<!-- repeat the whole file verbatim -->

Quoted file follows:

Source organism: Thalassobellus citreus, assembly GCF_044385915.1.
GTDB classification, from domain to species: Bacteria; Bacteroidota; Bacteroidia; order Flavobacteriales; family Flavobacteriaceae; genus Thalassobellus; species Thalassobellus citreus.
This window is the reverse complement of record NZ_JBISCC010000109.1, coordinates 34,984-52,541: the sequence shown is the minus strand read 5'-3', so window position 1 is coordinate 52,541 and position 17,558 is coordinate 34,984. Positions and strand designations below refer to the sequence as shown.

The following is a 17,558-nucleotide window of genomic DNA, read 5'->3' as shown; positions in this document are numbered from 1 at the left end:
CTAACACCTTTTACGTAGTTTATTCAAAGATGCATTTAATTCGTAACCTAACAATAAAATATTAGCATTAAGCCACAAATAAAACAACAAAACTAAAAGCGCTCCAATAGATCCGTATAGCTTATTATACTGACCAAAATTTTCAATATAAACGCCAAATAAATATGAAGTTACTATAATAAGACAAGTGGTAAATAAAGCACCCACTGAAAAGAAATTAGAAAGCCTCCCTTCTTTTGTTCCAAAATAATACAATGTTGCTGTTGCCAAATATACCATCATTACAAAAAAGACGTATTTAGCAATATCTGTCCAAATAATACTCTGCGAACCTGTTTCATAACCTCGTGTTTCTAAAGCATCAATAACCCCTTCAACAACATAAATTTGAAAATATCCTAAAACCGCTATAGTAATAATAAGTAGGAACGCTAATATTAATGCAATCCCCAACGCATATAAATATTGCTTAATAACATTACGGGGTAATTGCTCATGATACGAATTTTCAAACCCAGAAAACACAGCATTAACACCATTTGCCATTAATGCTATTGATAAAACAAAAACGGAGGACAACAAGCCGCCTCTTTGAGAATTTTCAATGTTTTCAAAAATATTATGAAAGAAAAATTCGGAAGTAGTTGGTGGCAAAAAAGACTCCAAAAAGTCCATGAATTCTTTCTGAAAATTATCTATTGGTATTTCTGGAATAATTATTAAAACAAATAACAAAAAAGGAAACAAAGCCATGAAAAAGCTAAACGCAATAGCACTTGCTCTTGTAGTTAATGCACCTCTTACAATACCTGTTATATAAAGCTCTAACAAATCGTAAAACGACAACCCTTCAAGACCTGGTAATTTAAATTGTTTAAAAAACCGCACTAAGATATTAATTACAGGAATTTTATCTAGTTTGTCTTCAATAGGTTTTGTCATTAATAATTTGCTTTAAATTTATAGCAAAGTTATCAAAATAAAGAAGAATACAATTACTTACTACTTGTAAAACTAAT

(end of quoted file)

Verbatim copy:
Source organism: Thalassobellus citreus, assembly GCF_044385915.1.
GTDB classification, from domain to species: Bacteria; Bacteroidota; Bacteroidia; order Flavobacteriales; family Flavobacteriaceae; genus Thalassobellus; species Thalassobellus citreus.
This window is the reverse complement of record NZ_JBISCC010000109.1, coordinates 34,984-52,541: the sequence shown is the minus strand read 5'-3', so window position 1 is coordinate 52,541 and position 17,558 is coordinate 34,984. Positions and strand designations below refer to the sequence as shown.

The following is a 17,558-nucleotide window of genomic DNA, read 5'->3' as shown; positions in this document are numbered from 1 at the left end:
CTAACACCTTTTACGTAGTTTATTCAAAGATGCATTTAATTCGTAACCTAACAATAAAATATTAGCATTAAGCCACAAATAAAACAACAAAACTAAAAGCGCTCCAATAGATCCGTATAGCTTATTATACTGACCAAAATTTTCAATATAAACGCCAAATAAATATGAAGTTACTATAATAAGACAAGTGGTAAATAAAGCACCCACTGAAAAGAAATTAGAAAGCCTCCCTTCTTTTGTTCCAAAATAATACAATGTTGCTGTTGCCAAATATACCATCATTACAAAAAAGACGTATTTAGCAATATCTGTCCAAATAATACTCTGCGAACCTGTTTCATAACCTCGTGTTTCTAAAGCATCAATAACCCCTTCAACAACATAAATTTGAAAATATCCTAAAACCGCTATAGTAATAATAAGTAGGAACGCTAATATTAATGCAATCCCCAACGCATATAAATATTGCTTAATAACATTACGGGGTAATTGCTCATGATACGAATTTTCAAACCCAGAAAACACAGCATTAACACCATTTGCCATTAATGCTATTGATAAAACAAAAACGGAGGACAACAAGCCGCCTCTTTGAGAATTTTCAATGTTTTCAAAAATATTATGAAAGAAAAATTCGGAAGTAGTTGGTGGCAAAAAAGACTCCAAAAAGTCCATGAATTCTTTCTGAAAATTATCTATTGGTATTTCTGGAATAATTATTAAAACAAATAACAAAAAAGGAAACAAAGCCATGAAAAAGCTAAACGCAATAGCACTTGCTCTTGTAGTTAATGCACCTCTTACAATACCTGTTATATAAAGCTCTAACAAATCGTAAAACGACAACCCTTCAAGACCTGGTAATTTAAATTGTTTAAAAAACCGCACTAAGATATTAATTACAGGAATTTTATCTAGTTTGTCTTCAATAGGTTTTGTCATTAATAATTTGCTTTAAATTTATAGCAAAGTTATCAAAATAAAGAAGAATACAATTACTTACTACTTGTAAAACTAAT